Written statement to Parliament
Domestic violence protection orders and domestic violence disclosure scheme
This was published under the 2010 to 2015 Conservative and Liberal Democrat coalition government
This WMS was laid on 25 November 2013 in the House of Commons by Theresa May and in the House of Lords by Lord Taylor.
Secretary of State for the Home Department (Theresa May):
I am announcing today my intention to roll out nationally both domestic violence protection orders and the domestic violence disclosure scheme across England and Wales from March 2014. This follows the successful conclusion of two pilots to test these provisions. Tackling domestic violence and abuse is one of my key priorities. I am determined to see reductions in domestic violence and abuse and the government’s updated violence against women and girls action plan sets out our approach for achieving that. The government is committed to ensuring that the police and other agencies have the tools necessary to tackle domestic violence, to bring offenders to justice, and ensure victims have the support they need to rebuild their lives.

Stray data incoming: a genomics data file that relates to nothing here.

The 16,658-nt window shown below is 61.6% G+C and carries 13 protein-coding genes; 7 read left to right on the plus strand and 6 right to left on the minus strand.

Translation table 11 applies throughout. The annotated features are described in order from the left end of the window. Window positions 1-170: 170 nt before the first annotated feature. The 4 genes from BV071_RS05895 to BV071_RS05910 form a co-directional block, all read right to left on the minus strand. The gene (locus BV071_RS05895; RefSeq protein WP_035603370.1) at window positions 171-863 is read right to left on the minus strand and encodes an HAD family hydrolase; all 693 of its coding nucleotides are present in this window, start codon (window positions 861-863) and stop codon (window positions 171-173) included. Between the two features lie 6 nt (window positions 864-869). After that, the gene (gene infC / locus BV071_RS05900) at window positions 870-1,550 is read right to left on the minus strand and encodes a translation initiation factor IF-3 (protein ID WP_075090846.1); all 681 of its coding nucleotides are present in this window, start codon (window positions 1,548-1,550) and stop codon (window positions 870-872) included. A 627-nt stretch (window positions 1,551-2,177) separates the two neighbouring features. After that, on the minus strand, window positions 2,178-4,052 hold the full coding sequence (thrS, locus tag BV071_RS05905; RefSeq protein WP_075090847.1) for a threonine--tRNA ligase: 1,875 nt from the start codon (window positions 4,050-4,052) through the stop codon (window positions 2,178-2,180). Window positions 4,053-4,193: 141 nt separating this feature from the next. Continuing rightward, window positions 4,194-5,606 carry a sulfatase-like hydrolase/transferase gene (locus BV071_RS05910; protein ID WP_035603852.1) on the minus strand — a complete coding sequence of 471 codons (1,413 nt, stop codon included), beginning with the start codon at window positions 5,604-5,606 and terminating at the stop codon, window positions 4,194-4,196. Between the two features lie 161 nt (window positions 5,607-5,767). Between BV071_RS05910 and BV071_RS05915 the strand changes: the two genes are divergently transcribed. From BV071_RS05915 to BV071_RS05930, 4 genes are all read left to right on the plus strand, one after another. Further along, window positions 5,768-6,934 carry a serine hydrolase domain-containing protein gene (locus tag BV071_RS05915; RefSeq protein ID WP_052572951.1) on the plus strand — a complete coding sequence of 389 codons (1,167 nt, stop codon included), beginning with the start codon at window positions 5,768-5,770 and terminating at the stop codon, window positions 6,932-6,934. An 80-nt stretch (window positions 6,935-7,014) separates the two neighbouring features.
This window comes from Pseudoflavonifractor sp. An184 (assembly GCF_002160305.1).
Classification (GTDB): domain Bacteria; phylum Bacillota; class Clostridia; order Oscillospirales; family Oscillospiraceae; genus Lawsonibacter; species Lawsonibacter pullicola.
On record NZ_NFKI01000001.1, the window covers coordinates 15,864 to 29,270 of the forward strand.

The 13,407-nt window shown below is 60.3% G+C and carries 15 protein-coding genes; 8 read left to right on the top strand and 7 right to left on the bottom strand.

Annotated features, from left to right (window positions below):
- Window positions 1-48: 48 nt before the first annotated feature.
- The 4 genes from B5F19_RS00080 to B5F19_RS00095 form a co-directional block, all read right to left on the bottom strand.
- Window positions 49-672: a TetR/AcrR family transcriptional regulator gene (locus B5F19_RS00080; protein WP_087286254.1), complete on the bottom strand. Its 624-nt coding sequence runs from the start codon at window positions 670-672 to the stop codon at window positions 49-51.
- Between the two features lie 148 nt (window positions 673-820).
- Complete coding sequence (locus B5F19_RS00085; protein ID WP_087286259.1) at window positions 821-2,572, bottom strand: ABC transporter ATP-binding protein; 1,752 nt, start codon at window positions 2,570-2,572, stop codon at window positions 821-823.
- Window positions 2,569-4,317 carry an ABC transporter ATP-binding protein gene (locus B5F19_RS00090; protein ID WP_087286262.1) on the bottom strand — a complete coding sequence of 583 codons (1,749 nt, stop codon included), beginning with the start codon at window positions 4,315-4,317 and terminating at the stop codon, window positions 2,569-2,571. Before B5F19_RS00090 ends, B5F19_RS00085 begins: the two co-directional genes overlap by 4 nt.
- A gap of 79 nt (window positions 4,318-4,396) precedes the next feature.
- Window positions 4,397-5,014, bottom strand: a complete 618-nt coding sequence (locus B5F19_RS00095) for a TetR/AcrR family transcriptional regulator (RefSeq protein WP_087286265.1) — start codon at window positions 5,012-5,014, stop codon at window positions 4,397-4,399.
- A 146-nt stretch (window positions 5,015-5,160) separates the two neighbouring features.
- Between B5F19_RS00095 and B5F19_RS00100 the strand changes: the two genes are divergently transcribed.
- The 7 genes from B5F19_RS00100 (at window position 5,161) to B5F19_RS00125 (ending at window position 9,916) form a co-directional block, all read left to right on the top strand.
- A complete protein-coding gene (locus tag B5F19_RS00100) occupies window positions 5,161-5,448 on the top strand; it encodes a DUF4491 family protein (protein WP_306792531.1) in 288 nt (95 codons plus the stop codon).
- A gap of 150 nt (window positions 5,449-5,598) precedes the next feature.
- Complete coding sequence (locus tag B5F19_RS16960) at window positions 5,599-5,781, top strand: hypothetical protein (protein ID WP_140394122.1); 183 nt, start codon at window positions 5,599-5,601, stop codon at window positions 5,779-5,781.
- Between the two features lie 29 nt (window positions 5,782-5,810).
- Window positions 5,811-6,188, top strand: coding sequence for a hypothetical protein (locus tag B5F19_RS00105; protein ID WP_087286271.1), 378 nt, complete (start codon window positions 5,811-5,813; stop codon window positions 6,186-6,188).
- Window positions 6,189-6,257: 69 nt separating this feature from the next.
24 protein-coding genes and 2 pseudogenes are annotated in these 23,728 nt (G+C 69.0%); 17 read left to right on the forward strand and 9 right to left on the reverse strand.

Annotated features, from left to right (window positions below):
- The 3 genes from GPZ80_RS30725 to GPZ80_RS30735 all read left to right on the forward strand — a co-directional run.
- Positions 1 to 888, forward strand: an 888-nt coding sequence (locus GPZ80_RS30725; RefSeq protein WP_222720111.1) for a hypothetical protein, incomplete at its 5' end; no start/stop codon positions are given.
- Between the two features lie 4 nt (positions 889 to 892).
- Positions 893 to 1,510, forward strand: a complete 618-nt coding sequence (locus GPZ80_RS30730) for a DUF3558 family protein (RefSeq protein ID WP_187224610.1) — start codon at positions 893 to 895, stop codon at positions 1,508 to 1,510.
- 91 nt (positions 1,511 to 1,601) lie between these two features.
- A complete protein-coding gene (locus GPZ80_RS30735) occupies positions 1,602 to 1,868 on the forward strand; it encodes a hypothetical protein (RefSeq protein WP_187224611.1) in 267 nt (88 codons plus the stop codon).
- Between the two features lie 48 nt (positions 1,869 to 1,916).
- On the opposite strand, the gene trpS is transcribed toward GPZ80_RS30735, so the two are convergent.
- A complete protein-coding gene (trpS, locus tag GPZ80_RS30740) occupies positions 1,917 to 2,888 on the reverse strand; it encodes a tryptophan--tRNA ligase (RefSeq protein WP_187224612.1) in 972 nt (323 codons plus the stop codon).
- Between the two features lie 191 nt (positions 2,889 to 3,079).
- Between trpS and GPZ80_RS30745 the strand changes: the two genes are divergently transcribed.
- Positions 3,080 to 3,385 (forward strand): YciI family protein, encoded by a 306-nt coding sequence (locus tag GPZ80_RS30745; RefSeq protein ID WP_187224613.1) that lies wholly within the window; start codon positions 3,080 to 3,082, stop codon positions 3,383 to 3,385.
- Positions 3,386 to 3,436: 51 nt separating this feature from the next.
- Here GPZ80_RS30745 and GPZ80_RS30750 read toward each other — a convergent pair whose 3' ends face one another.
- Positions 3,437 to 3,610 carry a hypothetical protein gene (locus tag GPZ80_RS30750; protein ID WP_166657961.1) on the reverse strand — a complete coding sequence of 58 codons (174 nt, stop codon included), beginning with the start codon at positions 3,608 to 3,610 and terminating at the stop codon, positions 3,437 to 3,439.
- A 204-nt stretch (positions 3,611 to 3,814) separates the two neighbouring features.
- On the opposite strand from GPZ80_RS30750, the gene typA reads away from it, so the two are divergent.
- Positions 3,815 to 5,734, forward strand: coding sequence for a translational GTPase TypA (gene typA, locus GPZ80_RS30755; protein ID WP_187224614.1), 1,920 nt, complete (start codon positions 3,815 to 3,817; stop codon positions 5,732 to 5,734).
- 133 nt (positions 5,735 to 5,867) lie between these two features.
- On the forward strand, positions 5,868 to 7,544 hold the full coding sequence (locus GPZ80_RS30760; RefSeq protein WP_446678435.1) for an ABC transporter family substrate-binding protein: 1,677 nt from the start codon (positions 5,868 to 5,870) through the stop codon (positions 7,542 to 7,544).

Domestic violence protection orders are a new power introduced by the Crime and Security Act 2010, and enable the police to put in place protection for the victim in the immediate aftermath of a domestic violence incident. Under DVPOs, the perpetrator can be prevented from returning to a residence and from having contact with the victim for up to 28 days, allowing the victim a level of breathing space to consider their options, with the help of a support agency. This provides the victim with immediate protection. If appropriate, the process can be run in tandem with criminal proceedings.
The domestic violence disclosure scheme introduces a framework with recognised and consistent processes to enable the police to disclose to the public information about previous violent offending by a new or existing partner where this may help protect them from further violent offending. The DVDS introduces two types of process for disclosing this information. The first is triggered by a request by a member of the public (‘right to ask’). The second is triggered by the police where they make a proactive decision to disclose the information in order to protect a potential victim (‘right to know’). Both processes can be implemented within existing legal powers.